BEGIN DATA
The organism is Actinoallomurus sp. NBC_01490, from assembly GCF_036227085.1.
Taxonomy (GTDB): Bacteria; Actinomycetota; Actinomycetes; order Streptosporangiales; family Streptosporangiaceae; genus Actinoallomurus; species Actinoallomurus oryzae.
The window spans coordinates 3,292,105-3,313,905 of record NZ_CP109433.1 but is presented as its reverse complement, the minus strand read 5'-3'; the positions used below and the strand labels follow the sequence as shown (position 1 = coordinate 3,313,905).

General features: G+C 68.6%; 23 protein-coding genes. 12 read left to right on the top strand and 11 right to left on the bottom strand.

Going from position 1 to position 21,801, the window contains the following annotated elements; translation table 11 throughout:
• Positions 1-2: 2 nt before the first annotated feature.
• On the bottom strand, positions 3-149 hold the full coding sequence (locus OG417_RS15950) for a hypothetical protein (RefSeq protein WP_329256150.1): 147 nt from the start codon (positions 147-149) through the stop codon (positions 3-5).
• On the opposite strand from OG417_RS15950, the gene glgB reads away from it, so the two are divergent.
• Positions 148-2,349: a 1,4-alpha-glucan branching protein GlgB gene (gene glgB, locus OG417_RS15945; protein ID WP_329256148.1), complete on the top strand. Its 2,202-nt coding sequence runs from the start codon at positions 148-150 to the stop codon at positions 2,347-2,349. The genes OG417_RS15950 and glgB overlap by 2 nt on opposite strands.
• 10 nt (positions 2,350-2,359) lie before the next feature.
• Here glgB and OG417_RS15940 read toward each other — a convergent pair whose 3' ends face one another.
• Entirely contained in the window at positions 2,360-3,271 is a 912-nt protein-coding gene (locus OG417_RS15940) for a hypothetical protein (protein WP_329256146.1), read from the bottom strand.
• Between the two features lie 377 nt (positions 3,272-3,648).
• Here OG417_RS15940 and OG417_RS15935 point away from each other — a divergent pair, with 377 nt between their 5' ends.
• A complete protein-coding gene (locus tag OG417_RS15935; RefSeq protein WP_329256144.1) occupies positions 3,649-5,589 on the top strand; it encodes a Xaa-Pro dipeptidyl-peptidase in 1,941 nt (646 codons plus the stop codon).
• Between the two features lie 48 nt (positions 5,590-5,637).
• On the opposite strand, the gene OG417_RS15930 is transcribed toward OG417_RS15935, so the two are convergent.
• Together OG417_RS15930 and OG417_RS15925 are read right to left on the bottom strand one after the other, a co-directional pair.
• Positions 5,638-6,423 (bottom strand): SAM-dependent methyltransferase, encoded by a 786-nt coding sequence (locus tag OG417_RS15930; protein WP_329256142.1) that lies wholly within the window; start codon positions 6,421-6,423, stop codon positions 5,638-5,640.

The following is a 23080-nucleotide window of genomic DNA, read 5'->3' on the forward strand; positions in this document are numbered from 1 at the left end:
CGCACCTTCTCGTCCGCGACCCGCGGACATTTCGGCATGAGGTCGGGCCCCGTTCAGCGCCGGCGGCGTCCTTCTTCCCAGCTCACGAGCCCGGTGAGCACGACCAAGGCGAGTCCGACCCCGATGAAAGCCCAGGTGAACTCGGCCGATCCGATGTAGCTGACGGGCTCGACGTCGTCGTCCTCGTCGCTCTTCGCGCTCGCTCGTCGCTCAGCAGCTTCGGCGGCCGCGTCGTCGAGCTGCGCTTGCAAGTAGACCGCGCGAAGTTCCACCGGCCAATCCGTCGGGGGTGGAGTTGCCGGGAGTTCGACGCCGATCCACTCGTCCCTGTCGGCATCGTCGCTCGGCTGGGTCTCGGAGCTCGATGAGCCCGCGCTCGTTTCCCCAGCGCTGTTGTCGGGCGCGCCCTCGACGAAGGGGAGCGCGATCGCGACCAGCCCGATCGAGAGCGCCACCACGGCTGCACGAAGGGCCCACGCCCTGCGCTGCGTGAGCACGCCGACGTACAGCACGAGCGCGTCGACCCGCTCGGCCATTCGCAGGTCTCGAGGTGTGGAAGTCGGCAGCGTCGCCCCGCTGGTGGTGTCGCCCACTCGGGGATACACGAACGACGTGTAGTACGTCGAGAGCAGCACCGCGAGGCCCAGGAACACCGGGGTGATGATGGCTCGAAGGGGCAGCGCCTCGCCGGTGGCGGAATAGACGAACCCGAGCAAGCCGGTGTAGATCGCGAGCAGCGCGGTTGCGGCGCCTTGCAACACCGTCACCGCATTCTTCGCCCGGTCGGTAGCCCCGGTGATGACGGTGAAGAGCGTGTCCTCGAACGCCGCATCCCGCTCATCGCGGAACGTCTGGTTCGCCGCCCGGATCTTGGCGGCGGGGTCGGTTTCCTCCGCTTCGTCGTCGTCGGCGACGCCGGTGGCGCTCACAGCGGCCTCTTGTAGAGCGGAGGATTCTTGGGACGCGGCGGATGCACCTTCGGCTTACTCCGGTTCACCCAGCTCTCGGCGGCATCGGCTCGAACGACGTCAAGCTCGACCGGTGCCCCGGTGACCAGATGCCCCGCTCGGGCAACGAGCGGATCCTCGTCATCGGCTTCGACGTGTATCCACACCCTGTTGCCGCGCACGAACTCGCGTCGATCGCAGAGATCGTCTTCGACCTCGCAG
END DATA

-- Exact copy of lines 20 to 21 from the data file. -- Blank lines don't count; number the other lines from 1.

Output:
The following is a 23080-nucleotide window of genomic DNA, read 5'->3' on the forward strand; positions in this document are numbered from 1 at the left end:
CGCACCTTCTCGTCCGCGACCCGCGGACATTTCGGCATGAGGTCGGGCCCCGTTCAGCGCCGGCGGCGTCCTTCTTCCCAGCTCACGAGCCCGGTGAGCACGACCAAGGCGAGTCCGACCCCGATGAAAGCCCAGGTGAACTCGGCCGATCCGATGTAGCTGACGGGCTCGACGTCGTCGTCCTCGTCGCTCTTCGCGCTCGCTCGTCGCTCAGCAGCTTCGGCGGCCGCGTCGTCGAGCTGCGCTTGCAAGTAGACCGCGCGAAGTTCCACCGGCCAATCCGTCGGGGGTGGAGTTGCCGGGAGTTCGACGCCGATCCACTCGTCCCTGTCGGCATCGTCGCTCGGCTGGGTCTCGGAGCTCGATGAGCCCGCGCTCGTTTCCCCAGCGCTGTTGTCGGGCGCGCCCTCGACGAAGGGGAGCGCGATCGCGACCAGCCCGATCGAGAGCGCCACCACGGCTGCACGAAGGGCCCACGCCCTGCGCTGCGTGAGCACGCCGACGTACAGCACGAGCGCGTCGACCCGCTCGGCCATTCGCAGGTCTCGAGGTGTGGAAGTCGGCAGCGTCGCCCCGCTGGTGGTGTCGCCCACTCGGGGATACACGAACGACGTGTAGTACGTCGAGAGCAGCACCGCGAGGCCCAGGAACACCGGGGTGATGATGGCTCGAAGGGGCAGCGCCTCGCCGGTGGCGGAATAGACGAACCCGAGCAAGCCGGTGTAGATCGCGAGCAGCGCGGTTGCGGCGCCTTGCAACACCGTCACCGCATTCTTCGCCCGGTCGGTAGCCCCGGTGATGACGGTGAAGAGCGTGTCCTCGAACGCCGCATCCCGCTCATCGCGGAACGTCTGGTTCGCCGCCCGGATCTTGGCGGCGGGGTCGGTTTCCTCCGCTTCGTCGTCGTCGGCGACGCCGGTGGCGCTCACAGCGGCCTCTTGTAGAGCGGAGGATTCTTGGGACGCGGCGGATGCACCTTCGGCTTACTCCGGTTCACCCAGCTCTCGGCGGCATCGGCTCGAACGACGTCAAGCTCGACCGGTGCCCCGGTGACCAGATGCCCCGCTCGGGCAACGAGCGGATCCTCGTCATCGGCTTCGACGTGTATCCACACCCTGTTGCCGCGCACGAACTCGCGTCGATCGCAGAGATCGTCTTCGACCTCGCAG